Last summer, I stood on the 116th Street subway platform, sweating through my t-shirt, hoping that there was room for me in the first car. The train rattled into the station and—luck of luck—there was exactly one seat left for me. Admittedly, a man was sitting on half of it (see: man-spreading), but between the heat and the fact that I was running late to an appointment off the Franklin Street stop, I managed (see: coerced) to find room. All elbows in the tiny space, I worked to extricate my book from my purse: "Autobiography of Red" by Anne Carson. Affectionately called a novel-in-verse, it's stunning in both language and technique. Trying to ignore the overtly invasive man next to me, I held the book an inch or two from my face but I could still see him clearly looking over my shoulder.
Finally, as we pulled out of the station, he grinned and said loudly, "Poetry! No one reads poetry anymore!"
Beyond the obviously uncomfortable fact of a stranger pointedly looking over my shoulder to see what I'm reading, it never ceases to amaze me that someone can definitively state that no one in fact does something when they have contrary evidence in front of them. I paused a beat and weakly mumbled, "Um, I guess some do."
He asked me if it was good and after I affirmed, he mercifully got off at the next stop. Breathing with the freedom of a full seat all to myself, I continued to read, but even after I reached Franklin Street I wondered about this brief interaction and the role of poetry in our lives today. Perhaps I'm unusual. My great-grandmother and grandfather were published poets, and throughout high school I participated in writing workshops and read poetry independently. It's something that has always been in my life yet plays a minor role for many others, if at all.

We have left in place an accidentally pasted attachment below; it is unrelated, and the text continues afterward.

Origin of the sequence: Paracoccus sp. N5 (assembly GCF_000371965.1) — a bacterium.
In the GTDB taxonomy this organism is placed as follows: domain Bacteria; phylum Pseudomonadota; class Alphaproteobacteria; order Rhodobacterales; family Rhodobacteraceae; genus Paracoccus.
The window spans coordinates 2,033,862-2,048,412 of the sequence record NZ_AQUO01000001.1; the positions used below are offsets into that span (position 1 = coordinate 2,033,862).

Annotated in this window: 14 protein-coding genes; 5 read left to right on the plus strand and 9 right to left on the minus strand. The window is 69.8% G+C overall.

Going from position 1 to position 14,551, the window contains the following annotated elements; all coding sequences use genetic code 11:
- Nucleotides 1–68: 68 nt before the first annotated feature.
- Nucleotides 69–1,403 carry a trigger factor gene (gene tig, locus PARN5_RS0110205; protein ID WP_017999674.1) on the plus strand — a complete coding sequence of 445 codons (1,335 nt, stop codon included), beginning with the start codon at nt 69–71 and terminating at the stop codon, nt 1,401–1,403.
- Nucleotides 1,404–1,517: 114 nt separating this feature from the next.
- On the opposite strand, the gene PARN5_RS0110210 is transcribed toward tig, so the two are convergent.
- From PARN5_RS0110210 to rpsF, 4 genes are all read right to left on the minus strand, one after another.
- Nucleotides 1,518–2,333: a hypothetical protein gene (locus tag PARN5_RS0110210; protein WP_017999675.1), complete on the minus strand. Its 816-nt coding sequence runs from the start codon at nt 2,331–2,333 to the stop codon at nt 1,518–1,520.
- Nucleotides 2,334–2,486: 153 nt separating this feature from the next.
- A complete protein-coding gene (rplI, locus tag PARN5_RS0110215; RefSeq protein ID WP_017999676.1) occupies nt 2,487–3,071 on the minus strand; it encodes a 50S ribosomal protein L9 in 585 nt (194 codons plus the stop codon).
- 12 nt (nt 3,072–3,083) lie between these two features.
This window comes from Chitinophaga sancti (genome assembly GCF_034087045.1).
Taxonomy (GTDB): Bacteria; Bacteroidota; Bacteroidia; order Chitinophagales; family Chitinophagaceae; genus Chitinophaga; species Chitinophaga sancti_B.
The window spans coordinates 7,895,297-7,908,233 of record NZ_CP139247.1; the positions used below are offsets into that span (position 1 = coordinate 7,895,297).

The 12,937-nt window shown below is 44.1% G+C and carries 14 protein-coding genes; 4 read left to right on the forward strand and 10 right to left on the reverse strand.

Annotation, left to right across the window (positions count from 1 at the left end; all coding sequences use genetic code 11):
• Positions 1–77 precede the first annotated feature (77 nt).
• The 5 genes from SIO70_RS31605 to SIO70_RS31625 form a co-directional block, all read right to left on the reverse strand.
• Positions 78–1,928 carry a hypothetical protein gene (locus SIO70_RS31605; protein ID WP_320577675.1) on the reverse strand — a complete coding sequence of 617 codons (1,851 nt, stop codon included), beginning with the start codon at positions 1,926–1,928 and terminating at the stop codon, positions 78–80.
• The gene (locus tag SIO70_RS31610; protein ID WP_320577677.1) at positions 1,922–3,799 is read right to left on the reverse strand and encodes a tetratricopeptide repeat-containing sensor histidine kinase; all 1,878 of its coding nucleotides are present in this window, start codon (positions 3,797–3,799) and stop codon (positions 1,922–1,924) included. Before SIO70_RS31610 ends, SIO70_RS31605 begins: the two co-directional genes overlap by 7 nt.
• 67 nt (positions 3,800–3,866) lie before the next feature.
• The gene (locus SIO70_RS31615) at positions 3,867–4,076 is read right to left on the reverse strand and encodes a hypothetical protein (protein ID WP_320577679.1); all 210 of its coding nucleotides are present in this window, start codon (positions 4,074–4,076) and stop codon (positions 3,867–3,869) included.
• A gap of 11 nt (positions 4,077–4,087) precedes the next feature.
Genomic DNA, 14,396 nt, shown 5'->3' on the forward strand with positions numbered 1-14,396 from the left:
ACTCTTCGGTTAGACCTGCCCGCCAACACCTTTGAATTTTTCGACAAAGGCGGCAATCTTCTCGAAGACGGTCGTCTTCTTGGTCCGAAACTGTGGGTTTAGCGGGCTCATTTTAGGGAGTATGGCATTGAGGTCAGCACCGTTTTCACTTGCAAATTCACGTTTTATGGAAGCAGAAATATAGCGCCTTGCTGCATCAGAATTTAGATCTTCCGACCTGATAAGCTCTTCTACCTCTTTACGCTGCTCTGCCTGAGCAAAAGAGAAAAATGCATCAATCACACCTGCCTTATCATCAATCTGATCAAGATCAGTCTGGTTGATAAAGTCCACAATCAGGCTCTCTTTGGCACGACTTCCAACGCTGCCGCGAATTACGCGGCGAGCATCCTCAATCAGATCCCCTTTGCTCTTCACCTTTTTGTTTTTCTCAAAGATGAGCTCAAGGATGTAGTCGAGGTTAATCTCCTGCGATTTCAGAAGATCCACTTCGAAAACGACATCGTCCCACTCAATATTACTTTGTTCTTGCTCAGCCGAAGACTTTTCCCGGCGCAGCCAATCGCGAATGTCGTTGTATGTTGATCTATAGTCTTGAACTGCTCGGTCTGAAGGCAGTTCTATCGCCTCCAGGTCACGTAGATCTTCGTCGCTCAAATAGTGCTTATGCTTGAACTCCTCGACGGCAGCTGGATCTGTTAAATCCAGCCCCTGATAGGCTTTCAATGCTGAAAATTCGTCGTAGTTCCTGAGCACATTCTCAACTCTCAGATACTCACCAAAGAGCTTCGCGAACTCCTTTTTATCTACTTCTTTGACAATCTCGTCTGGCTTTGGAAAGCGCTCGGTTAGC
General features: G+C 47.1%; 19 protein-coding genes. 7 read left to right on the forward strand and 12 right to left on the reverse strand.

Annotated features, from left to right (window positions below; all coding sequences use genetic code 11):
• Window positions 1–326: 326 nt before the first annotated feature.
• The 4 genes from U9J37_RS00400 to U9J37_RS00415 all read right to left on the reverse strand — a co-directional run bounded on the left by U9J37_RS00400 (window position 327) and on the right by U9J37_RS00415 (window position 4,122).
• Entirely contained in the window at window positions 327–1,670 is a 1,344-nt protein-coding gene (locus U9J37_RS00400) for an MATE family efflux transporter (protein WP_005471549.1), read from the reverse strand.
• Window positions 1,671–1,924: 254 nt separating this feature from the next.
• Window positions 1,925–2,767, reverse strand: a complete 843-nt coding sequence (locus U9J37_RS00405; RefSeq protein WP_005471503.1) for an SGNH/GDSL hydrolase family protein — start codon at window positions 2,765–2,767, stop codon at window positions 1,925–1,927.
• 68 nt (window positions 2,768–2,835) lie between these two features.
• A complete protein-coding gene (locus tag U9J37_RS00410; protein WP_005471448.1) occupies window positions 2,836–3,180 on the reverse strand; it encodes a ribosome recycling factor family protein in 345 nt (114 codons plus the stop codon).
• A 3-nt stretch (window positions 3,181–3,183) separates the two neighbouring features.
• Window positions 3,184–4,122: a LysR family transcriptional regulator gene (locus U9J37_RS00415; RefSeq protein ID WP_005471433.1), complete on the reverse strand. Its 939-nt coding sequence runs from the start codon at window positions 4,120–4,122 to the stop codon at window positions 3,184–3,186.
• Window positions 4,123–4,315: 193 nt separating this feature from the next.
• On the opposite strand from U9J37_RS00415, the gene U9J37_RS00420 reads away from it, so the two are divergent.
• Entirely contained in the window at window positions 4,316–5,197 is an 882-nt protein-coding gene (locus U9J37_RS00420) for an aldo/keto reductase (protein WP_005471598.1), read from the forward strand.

But those who think poetry is useless should think again. Its reputation of being deliberately obscure, the plight of the common man and woman, the bane of high school students for whom poetry is defined as something that rhymes and occasionally forms the shape of an apple on the page, is completely and utterly wrong.
Okay, yes, some poems rhyme, and some (I'm looking at you, T.S. Eliot) are deliberately full of allusions and phrases that necessitate endless appendices. But poetry is more than sonnets and sestinas. Think only of spoken word (also known as slam) poetry, where the poem is meant to be heard rather than read and relies on the total commitment of the listener to the speaker. It's not about following a metaphor through 70 lines of verse but about feeling and understanding the words and inflections of the poet. It's about total engagement.
It's not about being hard to understand. The poet doesn't sit in his or her corner, giggling about how clever this new poem is and how a reader will never get it. What's the point in that? A poet writes to be understood, not to willfully confuse. The caricature of this demonic poet misses the point. Poetry helps to share, not withhold.
Today, it's even easier to share poetry than ever. Living in New York, readings are not difficult to find, with standbys like the Nuyorican Poets Café, the Bowery Poetry Club, and Poets House hosting frequent readings every month. However, even for those who don't live in New York, the Internet is just as good. A plethora of online journals, such as PANK and Word Riot, make it easier than ever to find beautiful, ugly, explosive, quiet, and breath-taking contemporary poetry that will make you forget about any battle scars you may have incurred while fighting your way through a Donne sonnet.
I wish I could have told all of this to the man on the subway who seemed to think his rightful patrimony included half of my seat and his definitive thoughts on poetry's obscurity. But then again, I would have lost time to read.
Emily Burns is a Columbia College sophomore majoring in English with concentrations in French and art history. A Novel Approach runs monthly.